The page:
“A great fire burns within me, but no one stops to warm themselves at it, and passers-by only see a wisp of smoke” ― Vincent van Gogh
By: Proserpina , 11:38 PM GMT on June 17, 2014
I wrote the post below for another site as part of a photo project. Since it is about flowers, I am going to post it here too. I will also add other tidbits as time and opportunity present themselves.
DANCE OF THE FLOWERS, PART 4
Fragrant o’er all the western groves
The tall magnolia towers unshaded.
June 14 and 15 were filled with many activities and I had many photo opportunities for this entry. One activity of interest was on the 14th when my husband and I attended our young neighbor’s Eagle Scout Court of Honor. This would have been a very nice for the Shootaboot but I felt that taking photos would take away from the solemnity of the ceremony, so no photos and no Eagle story.
What to do for a little Shootaboot story? Well the morning of the fourteenth while walking with my doggie I noticed that my neighbor’s Magnolia tree was blooming. I went home to fetch my camera and then I had some fun photographing one of my very favorite flowers. I then did a little research on the history of the Magnolia tree and it is this research which makes up my ‘story’, along with some of the photos.
Magnolias are a very old, their fossilized remains have been found as far back as the Tertiary Period which occurred a 100 million years ago! When there was a dramatic climate change most Magnolias died but the ones growing in China, parts of Japan, and eastern North America survived.
The Magnolia was named for the Frenchman Pierre Magnol (1638-1715), a botanist. When Magnol died Britain was the epicenter of botanic development, but there was in Britain only one species of Magnolia, the evergreen Magnolia Virginiana. The Magnolia had been sent to England from Virginia, the year was 1688.
The Magnolia tree is prized in the South of the USA including here in Virginia. In fact the South is identified with the Magnolia, it is one of the prized and recognizable Southern symbols. Two Southern States, Mississippi and Louisiana, have made the Magnolia the official State Flower. Mississippi also made the Magnolia its official State Tree.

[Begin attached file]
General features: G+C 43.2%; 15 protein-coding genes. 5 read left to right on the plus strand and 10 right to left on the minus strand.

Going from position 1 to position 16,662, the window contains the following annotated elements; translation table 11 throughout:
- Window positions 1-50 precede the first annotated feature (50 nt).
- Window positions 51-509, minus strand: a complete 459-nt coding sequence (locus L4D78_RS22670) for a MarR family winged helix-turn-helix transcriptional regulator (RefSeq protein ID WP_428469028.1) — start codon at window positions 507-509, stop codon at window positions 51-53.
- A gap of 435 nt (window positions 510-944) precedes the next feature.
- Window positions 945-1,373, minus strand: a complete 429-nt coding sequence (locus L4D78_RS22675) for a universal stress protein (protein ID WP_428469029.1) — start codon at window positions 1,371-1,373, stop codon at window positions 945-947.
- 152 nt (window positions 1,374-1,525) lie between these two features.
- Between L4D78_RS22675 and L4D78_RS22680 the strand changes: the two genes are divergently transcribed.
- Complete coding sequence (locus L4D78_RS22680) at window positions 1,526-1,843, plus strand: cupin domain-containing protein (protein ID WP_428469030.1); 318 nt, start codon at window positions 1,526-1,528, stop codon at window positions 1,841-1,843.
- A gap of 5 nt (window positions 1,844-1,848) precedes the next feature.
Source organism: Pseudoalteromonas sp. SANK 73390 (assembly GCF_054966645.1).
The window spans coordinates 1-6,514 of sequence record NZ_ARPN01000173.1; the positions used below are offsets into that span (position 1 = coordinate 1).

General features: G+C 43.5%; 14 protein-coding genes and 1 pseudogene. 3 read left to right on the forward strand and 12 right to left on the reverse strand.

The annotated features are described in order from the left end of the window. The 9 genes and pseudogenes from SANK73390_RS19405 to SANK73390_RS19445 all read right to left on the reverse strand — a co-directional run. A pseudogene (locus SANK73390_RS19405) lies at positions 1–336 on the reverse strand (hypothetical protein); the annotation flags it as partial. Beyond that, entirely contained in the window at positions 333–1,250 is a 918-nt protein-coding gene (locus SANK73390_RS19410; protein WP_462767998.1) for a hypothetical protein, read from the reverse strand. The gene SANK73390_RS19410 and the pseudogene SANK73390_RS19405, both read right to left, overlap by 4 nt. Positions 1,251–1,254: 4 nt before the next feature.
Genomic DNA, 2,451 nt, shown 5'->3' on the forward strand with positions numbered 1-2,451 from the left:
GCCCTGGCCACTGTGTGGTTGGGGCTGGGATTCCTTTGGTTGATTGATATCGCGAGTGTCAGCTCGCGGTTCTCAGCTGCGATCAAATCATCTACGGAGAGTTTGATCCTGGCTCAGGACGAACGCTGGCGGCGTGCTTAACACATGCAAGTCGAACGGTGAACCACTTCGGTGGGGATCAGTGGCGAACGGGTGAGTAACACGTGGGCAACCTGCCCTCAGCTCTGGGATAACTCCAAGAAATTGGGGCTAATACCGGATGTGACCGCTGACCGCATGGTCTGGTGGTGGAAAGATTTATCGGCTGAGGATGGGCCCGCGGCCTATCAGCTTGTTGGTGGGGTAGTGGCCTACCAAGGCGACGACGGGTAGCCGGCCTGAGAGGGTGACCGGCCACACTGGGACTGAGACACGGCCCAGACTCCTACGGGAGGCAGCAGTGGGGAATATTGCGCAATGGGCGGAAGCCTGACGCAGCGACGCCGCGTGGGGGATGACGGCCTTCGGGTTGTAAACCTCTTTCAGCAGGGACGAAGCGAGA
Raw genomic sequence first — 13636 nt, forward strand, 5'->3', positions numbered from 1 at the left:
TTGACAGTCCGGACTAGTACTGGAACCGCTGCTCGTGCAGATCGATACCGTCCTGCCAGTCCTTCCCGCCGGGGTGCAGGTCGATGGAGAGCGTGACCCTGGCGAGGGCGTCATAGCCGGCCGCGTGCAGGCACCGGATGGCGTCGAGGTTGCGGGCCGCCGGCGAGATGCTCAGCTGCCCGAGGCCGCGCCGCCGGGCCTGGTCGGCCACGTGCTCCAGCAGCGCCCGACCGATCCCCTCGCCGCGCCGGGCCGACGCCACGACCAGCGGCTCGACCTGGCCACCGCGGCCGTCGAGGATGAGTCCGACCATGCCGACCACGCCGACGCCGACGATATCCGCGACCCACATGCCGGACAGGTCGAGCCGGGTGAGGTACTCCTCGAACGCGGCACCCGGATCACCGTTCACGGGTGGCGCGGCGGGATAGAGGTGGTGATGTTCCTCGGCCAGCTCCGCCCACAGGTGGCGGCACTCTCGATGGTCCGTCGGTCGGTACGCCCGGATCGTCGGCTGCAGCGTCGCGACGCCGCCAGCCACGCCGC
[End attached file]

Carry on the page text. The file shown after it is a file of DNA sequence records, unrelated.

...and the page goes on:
The Magnolia flower has many symbolic attributes, depending on what part of the world it grows. The Magnolias that grow in the Southern part of the USA are scented and therefore the Magnolia flowers meaning include ‘splendid beauty’ and ‘magnificence’. Other meanings are ‘purity’ and ‘perfection’, ‘youth’ and ‘innocence’, ‘joy’, ‘love’, ‘health’, ‘luck’, ‘beauty’, ‘perseverance’, ‘nobility’, ‘dignity’.
For me the Magnolia signifies incredible beauty. Its mysterious center provides me with insatiable fascination. I absolutely love to photograph them in an effort to decipher their innate secrets.
Majestic flower! How purely beautiful
Thou art, as rising from thy bower of green,
Those dark and glossy leaves so thick and full,
Thou standest like a high-born forest queen
Among thy maidens clustering round so fair,—
I love to watch thy sculptured form unfolding,
And look into thy depths, to image there
A fairy cavern, and while thus beholding,
And while thy breeze floats o’er thee, matchless flower,
I breathe the perfume, delicate and strong,
That comes like incense from thy petal-bower;
My fancy roams those southern woods along,
Beneath that glorious tree, where deep among
The unsunned leaves thy large white flower-cups hung!
C. P. Cranch—Poem to the Magnolia Grandiflora.
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